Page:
#hearLDSwomen: “We don’t need you.”


By Lynne

“I’d like to know why you don’t have a current temple recommend.”

I sat across from my bishop, stunned. This is not how I envisioned this meeting. As one of the few visible musicians in the ward, I was certain that I was going to be called to replace the ward choir director. I had already mentally rehearsed my speech about how I did music for a living six days a week, and how my current work situation wasn’t going to allow for me to take on another huge project. I was sure he would say ok, and I would go back to being the primary pianist, my forever and ever calling in the church.

The bishop had clearly not read my mental script.

For years I have struggled with my relationship with God, with the patriarchy in the temple ceremonies and in the church, with the PoX, with not getting answers to prayers, with church culture, practices, doctrine, with the never-ending checklist of “things you have to do to be a Good and Acceptable Mormon Woman.”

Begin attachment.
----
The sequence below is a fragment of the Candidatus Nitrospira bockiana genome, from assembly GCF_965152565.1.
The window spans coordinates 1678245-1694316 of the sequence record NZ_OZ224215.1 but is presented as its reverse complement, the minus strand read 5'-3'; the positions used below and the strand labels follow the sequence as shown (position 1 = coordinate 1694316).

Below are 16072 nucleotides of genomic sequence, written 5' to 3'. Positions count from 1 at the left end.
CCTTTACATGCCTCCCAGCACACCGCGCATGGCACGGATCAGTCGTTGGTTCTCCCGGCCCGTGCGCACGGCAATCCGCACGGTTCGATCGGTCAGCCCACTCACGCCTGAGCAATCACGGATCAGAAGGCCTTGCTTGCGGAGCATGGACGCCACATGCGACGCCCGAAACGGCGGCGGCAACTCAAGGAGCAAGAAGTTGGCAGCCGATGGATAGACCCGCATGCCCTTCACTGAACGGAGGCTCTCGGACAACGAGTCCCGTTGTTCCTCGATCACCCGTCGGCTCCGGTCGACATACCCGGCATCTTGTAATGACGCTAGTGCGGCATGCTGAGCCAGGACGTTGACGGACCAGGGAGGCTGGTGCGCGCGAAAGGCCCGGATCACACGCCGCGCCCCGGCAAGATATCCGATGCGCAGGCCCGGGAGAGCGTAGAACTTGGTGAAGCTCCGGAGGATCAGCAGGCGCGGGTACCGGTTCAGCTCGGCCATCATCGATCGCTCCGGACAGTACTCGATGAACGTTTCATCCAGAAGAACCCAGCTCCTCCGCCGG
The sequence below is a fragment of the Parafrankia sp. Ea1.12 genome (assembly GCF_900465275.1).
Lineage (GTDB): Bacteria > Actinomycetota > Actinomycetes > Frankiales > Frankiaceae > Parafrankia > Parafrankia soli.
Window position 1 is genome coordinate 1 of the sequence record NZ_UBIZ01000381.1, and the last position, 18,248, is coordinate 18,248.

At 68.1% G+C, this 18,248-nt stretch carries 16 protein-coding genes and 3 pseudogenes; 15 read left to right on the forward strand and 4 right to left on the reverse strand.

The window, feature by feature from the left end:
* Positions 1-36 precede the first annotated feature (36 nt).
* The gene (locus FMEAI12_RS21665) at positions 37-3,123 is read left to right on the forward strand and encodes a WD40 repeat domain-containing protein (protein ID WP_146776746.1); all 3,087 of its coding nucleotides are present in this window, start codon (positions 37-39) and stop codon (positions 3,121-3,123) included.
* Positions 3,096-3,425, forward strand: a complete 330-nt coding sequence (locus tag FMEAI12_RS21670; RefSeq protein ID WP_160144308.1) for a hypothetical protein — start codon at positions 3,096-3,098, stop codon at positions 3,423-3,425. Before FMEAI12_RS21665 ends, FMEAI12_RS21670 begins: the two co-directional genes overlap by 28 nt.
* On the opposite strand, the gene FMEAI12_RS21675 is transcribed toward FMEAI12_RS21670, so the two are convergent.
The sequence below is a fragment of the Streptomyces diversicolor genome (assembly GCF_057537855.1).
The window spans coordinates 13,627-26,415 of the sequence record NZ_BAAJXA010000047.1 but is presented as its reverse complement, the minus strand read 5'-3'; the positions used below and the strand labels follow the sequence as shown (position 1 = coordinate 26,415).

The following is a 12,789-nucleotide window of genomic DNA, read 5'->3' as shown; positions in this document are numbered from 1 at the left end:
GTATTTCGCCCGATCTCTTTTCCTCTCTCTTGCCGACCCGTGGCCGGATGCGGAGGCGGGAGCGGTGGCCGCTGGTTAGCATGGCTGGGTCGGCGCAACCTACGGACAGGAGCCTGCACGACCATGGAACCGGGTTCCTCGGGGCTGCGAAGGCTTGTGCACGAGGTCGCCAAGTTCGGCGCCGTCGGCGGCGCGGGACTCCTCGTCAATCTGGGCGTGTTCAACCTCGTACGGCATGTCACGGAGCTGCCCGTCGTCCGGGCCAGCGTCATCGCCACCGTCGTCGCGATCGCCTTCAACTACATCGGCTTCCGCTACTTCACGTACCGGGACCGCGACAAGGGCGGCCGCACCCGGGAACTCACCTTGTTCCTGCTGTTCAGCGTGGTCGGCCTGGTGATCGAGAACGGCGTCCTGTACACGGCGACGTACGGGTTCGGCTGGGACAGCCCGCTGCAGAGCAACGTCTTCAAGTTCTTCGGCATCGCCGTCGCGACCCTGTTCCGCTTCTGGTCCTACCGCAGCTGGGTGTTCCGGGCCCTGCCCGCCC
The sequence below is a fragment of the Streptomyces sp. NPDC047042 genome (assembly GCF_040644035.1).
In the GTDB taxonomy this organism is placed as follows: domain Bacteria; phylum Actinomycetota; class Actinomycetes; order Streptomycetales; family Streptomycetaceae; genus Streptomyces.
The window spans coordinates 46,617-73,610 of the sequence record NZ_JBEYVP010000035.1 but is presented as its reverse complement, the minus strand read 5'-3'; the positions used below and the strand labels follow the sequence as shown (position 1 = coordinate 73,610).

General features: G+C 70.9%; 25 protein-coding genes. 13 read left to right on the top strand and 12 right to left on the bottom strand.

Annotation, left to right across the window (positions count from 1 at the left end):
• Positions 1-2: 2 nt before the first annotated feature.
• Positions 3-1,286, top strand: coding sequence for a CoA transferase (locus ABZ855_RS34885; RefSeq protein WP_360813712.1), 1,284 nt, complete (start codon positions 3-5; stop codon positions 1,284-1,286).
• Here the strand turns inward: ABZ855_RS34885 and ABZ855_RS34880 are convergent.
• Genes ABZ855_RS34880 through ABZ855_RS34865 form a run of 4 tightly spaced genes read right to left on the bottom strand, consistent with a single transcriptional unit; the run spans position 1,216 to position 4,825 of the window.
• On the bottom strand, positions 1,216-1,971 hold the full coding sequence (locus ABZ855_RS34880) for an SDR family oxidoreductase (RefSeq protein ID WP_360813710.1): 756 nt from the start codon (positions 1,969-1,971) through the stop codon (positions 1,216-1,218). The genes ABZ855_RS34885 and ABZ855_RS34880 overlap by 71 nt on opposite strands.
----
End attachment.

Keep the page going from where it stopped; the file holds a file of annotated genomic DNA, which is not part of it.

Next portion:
I tried to shut the conversation down with “I am struggling with several things regarding the church and the temple, and I have deliberately chosen not to hold a temple recommend right now. I’m not comfortable talking about it with you, but I will let you know and schedule an appointment with you if that changes.”